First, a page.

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Linux Blu-ray utilities - bluray_info, bluray_copy http://dvds.beandog.org/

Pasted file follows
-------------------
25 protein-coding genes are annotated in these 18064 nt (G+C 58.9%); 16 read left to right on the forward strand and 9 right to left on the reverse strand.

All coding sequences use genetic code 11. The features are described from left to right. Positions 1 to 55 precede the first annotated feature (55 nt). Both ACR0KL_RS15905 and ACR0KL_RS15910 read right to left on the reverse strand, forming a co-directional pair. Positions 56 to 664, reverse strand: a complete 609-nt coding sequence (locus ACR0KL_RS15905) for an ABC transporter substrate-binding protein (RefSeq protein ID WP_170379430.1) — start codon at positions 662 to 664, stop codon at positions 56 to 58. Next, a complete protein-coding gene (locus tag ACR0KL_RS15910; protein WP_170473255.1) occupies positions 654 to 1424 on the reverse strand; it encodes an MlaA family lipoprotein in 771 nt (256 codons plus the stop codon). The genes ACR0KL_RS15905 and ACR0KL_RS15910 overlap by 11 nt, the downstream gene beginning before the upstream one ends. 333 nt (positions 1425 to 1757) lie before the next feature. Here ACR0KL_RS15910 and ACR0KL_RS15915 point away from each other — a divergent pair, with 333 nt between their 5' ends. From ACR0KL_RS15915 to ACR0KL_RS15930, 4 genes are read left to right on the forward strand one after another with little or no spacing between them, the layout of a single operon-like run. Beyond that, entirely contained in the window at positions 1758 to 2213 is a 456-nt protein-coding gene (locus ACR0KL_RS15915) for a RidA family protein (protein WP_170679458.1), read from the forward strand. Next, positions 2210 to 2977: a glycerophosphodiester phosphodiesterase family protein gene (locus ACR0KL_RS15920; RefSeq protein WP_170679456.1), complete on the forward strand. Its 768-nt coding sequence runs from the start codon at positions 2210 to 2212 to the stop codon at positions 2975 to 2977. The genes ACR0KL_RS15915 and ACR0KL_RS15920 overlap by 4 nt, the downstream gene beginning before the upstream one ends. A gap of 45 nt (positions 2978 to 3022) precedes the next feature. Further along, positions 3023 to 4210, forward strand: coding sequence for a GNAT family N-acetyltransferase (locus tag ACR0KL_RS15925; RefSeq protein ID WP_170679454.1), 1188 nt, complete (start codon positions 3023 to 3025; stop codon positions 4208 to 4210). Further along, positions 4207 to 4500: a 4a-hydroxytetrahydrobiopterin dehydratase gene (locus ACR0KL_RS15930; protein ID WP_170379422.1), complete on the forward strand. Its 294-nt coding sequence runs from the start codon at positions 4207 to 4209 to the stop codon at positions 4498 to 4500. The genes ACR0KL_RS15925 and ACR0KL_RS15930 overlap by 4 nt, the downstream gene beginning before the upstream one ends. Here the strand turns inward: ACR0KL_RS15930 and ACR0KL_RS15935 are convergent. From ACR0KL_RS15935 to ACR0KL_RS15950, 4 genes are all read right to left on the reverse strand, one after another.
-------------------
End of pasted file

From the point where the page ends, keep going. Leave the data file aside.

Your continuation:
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bluray_info - a set of utilities for accessing Blu-ray discs Includes: * bluray_info - display information about a Blu-ray in multiple formats * bluray_copy - copy a title or playlist to a file or stdout Requirements: * libbluray >= 1.0.0 (libaacs needed for decryption) Disc access: Decrypting Blu-ray discs is done through libaacs, which libbluray is built with or without support for. Even with libaacs, you will need a KEYDB.CFG file to bypass the encryption, and can be found various places online. I keep a copy of the one I'm using at http://bluray.beandog.org/keydb/ libaacs by default will look for KEYDB.CFG in ~/.config/aacs/ but with these utilities, you can specify the path directly if you'd like. Disc drives: The drive I use is a LITE-ON iHOS104 (firmware version WL0D) that I bought many years ago. It has the added bonus of being region-free for DVDs as well. :) Sources: The source can be either a device name, a single file, or a directory. The program will the default blu-ray drive if no path is given. $ bluray_info $ bluray_info /dev/sr0 $ bluray_info ~/Media/BD.ADVENTURE.iso $ bluray_info ~/Media/BD.ADVENTURE/ $ bluray_info /mnt/bluray If you're going to do a lot of reads on a disc drive, I'd recommend mounting it so the access can be cached -- this is especially helpful when using / testing bluray_copy a lot to get chapters, titles, playlists, etc. # mount /dev/sr0 -o ro -t udf /mnt/bluray Depending on your luck / region / disc drive / disc / local alien invasion, you may or may not be able to make an ISO directly from a disc. If you want to give it a whirl, I recommend ddrescue: $ ddrescue -b 2048 -n /dev/sr0 bluray.iso ddrescue.log Playlists and titles: Blu-rays have "tracks" as well as "playlists," and they are not the same thing, and do not share an identical numbered index. For the most part, you will probably be fine ripping either one. I've heard stories of some movie studios "stitching" playlists together to form a feature, but I haven't encountered one (if you do, please let me know, I'm curious how they are set up). bluray_info: Usage: bluray_info [options] [bluray device] See buray_info --help for all options. bluray_info syntax and output was designed to closely resemble the awesome program "lsdvd" (and later my own clone and other programs, from dvd_info). It will display as much relevant information I can get from the disc that is provided by libbluray. Sadly, there's no way to display the number of channels for each audio stream right now, and so it will simply display the codec as Dolby Digital (ac3), DTS, etc. Maybe someday. It'll probably require me to examine the content of the stream, which would mean using multimedia libraries. bluray_copy: Usage: bluray_copy [options] [bluray device] See buray_copy --help for all options. Blu-rays can store many codecs, and its container is an MPEG-2 transport stream. you so desire, you can easily remux it into another container -- and get the file much smaller by dropping audio tracks you don't want or need. I recommend using mkvmerge (from mkvtoolnix) or ffmpeg or avconv (libav). Two examples of remuxing the copied stream with only the first audio track: $ mkvmerge -o bluray.mkv -a 1 bluray.m2ts $ ffmpeg -i bluray.m2ts -map 0:0 -map 0:1 -codec copy bluray.mkv Or you can use bluray_copy to output to stdout and remux on the fly: $ bluray_copy -o - | ffmpeg -i - -map 0:0 -map 0:1 -codec copy bluray.mkv $ bluray_copy -o - | ffmpeg -i - -map 0:0 -map 0:1 -codec copy -f mpegts bluray.m2ts Blu-rays can hold a lot of stuff ... a lot. bluray_copy won't do anything fancy like check to see if you have enough space to copy the track you want to, so be careful. It will simply quit if it can't write to the hard drive anymore. If no argument is given, bluray_copy will simply select the longest track. Support: I love hunting down anomalies, so if you run into something odd on a disc, let me know and I'd love to look into it. Bug reports are good, too. If you want to say thanks, buy me a Blu-ray disc :D There's nothing I'd love more than a new disc to play with (and something to watch as well). Here's my Amazon wishlist: http://a.co/ik9j9Fw if you're feeling generous! For this project, the code is at github - https://github.com/beandog/bluray_info However, I run releases through SourceForge - http://bluray-info.sf.net/ About Me: I love working with multimedia on Linux! It's a lot of fun. I have done and do push a lot of my support and development into Gentoo Linux and that is where I could best provide support if you're hitting problems. I have an old blog where I would write about my adventures in multimedia as well, so there may be some content there if you're willing to dig for it at http://wonkabar.org/ While the posts are old, the content is still relevant. I'm a big fan of DVDs as well, and have a super big library of cartoons and other stuff (asking me what my favorite one is changes from week to week). This project has been super fun to work on, my DVD utilities in the dvd_info github repo was the first time I'd ever gotten to learn and write code in C, and I love the programming language. It's a tough learning curve, but fun. I try really hard to do clean code and best practices, and my target is to have the binaries build with as little warnings as possible. I use clang -Weverything on my local development. DVDs and Blu-rays are a lot of fun to work with. Optical media is not going away anytime soon, and there are always good reasons to prefer or rely on it: hobby collectors, no online requirements, save bandwidth, fun collections, guaranteed compatability, access to content, ability to archive, cool shelves to pack a display with, etc., etc. I do a lot of work with encoding and multimedia in other areas, too, not just DVDs and Blu-rays. One of my favorite things is to find new devices that support video playback and then get things working on them! Good times. I'm a total multimedia geek. In case someone is curious on my take about an HTPC setup, I use (and have used) and would recommend: Kodi, minidlna, and Plex. For hardware, I use an nVidia Shield. I also would recommend both the PS3 and the PS4 for excellent clients as well. If you have questions, feel free to contact me at email@example.com Also, check out more information at http://dvds.beandog.org/ Copyright: Licensed under GPL-2. See https://www.gnu.org/licenses/old-licenses/gpl-2.0.txt